People of TOF

Apart from the natural beauty of Ojai, the people I’ve met and worked with at the Foundation have of course been instrumental to shaping my experience there. Here are some of the ways in which they have inspired me:

The gardener: She says she loves her work so much, she would do it without being paid! She taught us how to make sandals from spare tires. A ‘primitive skill’ that I was delighted to acquire in no time. And she’s put us in the habit of asking each other every evening: “What was the best part of your day?”

The cook: He honours his work of providing nourishment and joy to people by leading a ritual of thanks-giving and an offering to the ancestors before every meal he serves. And he spontaneously gives out the longest, most frequent hugs to nearly everyone he meets, seemingly spreading affection simply for it’s own sake.

Words: Everyone uses language in a way that imbues everyday acts with mindfulness and relationality: Things are “gifted”, not given; even inanimate objects “live” in their cubbord, shelves and sheds.

Guests:
When I was working in the kitchen the guests we cooked for virtually showered us with appreciation and gratitude at every single meal for the love and nourishment they said they could taste in our food.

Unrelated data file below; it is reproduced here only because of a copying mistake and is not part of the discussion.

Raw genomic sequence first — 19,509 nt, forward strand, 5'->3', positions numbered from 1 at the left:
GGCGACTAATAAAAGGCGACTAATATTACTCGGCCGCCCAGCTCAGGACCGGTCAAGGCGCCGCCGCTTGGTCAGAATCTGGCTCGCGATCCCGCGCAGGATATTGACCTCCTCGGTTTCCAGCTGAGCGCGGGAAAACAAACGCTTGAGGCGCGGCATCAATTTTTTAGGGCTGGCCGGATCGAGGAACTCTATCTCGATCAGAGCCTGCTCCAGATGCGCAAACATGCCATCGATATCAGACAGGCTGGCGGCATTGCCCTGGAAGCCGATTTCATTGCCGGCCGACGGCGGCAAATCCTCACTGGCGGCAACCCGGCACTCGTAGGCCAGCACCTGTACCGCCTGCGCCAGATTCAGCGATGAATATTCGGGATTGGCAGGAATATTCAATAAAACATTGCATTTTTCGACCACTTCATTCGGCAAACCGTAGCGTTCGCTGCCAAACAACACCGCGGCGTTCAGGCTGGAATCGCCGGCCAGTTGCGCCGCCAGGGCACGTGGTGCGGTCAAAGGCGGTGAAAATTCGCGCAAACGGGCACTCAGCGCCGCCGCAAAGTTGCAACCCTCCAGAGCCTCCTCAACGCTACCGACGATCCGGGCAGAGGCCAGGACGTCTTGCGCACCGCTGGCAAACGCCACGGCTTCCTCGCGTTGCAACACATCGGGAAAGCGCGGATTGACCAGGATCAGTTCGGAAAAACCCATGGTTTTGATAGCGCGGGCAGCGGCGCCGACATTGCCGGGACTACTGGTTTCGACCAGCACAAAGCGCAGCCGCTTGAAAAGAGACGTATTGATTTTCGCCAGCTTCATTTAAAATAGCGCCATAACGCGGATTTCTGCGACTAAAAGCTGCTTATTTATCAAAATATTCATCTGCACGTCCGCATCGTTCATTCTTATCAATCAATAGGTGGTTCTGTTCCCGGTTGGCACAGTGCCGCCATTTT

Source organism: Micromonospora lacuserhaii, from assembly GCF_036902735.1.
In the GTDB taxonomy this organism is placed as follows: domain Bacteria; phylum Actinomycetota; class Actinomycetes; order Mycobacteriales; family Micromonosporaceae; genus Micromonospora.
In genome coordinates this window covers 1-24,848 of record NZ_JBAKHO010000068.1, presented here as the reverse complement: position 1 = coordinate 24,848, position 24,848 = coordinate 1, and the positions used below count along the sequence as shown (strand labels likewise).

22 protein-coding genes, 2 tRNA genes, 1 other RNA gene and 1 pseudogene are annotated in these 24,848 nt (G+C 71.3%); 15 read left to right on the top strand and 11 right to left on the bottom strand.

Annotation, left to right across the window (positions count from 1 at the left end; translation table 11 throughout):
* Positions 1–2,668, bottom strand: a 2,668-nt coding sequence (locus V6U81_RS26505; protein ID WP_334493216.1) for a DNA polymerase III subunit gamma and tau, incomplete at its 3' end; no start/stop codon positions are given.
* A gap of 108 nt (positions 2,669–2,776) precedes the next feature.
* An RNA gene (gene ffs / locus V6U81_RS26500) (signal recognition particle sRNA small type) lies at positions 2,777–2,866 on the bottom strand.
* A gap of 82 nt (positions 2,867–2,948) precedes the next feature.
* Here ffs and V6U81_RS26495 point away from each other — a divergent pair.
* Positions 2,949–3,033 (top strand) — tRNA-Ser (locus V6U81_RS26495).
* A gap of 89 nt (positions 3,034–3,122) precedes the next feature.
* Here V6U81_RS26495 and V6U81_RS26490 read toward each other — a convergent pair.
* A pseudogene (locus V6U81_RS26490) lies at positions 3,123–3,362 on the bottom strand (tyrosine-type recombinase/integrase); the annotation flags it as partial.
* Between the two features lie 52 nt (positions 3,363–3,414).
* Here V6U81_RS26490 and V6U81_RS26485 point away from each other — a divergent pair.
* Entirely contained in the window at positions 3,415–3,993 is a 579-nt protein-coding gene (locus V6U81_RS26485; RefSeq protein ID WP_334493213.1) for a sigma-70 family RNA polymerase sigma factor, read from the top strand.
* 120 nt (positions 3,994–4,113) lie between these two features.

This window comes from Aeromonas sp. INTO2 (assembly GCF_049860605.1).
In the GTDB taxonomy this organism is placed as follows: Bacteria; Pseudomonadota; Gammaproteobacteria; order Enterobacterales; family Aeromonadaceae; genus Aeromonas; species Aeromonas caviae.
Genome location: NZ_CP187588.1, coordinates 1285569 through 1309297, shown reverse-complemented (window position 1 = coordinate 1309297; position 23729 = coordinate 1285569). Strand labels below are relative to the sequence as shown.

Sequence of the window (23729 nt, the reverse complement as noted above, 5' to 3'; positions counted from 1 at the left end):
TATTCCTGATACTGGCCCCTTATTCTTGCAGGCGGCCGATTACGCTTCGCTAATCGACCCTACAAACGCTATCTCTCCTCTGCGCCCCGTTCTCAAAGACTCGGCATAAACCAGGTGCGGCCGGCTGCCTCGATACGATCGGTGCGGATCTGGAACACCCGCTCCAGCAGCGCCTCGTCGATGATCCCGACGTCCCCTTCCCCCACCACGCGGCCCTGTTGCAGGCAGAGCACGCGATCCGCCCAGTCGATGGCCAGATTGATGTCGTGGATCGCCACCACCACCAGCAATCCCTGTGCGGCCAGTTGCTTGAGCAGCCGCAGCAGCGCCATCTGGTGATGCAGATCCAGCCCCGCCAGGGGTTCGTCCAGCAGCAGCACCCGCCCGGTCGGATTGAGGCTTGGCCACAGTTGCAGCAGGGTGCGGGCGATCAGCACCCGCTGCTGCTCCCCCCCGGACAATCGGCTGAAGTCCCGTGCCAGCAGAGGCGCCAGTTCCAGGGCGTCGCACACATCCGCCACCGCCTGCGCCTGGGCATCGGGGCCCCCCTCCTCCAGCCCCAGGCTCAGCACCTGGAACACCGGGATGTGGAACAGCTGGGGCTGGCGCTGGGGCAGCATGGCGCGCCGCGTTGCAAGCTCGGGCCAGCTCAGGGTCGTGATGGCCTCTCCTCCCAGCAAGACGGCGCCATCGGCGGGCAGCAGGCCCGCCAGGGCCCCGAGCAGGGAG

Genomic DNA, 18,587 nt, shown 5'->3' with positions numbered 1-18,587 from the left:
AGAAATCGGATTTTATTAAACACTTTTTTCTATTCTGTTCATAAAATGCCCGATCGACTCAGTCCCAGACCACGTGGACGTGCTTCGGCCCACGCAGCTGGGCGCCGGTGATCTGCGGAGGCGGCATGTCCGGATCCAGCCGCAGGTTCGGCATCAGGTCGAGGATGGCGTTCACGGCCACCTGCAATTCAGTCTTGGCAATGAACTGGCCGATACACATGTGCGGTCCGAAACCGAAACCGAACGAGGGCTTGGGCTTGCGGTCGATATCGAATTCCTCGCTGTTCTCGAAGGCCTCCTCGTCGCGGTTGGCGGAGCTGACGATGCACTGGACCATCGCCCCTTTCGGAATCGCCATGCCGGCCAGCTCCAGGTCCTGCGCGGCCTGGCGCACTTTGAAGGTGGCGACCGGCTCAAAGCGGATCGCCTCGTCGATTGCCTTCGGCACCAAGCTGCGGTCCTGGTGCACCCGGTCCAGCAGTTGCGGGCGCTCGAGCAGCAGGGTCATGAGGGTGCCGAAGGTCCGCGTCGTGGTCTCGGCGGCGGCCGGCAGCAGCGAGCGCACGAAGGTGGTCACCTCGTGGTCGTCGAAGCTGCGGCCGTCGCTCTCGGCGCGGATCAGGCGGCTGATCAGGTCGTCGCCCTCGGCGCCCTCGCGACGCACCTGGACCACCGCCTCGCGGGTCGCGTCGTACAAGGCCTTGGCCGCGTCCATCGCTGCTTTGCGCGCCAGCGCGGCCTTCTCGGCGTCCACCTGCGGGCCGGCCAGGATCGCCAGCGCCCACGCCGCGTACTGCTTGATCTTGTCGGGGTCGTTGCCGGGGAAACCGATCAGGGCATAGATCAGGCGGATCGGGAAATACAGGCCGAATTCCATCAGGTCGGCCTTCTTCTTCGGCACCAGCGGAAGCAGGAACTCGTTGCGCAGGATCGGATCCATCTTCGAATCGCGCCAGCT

The Buddhist group that stayed here when I first arrived built a wall of sticks around an ant trail that was in the middle of a path, respecting these other creatures’ space.

A group of young friends from San Francisco, soc sci students and artists, made up their own week-end retreat at TOF, discussing with me the meaning of “ritual” and how to bring it to our everyday lives to increase our attention and intention in what we do.

My fellow volunteers: It’s been interesting to see from a European perspective how critical these young people are of their country concerning everything from the lack of a fully established recycling system to the inheritance of injustice against Native Americans. Most of them are well travelled and think highly of Europe. And try fervently not to say “like” all the time 🙂

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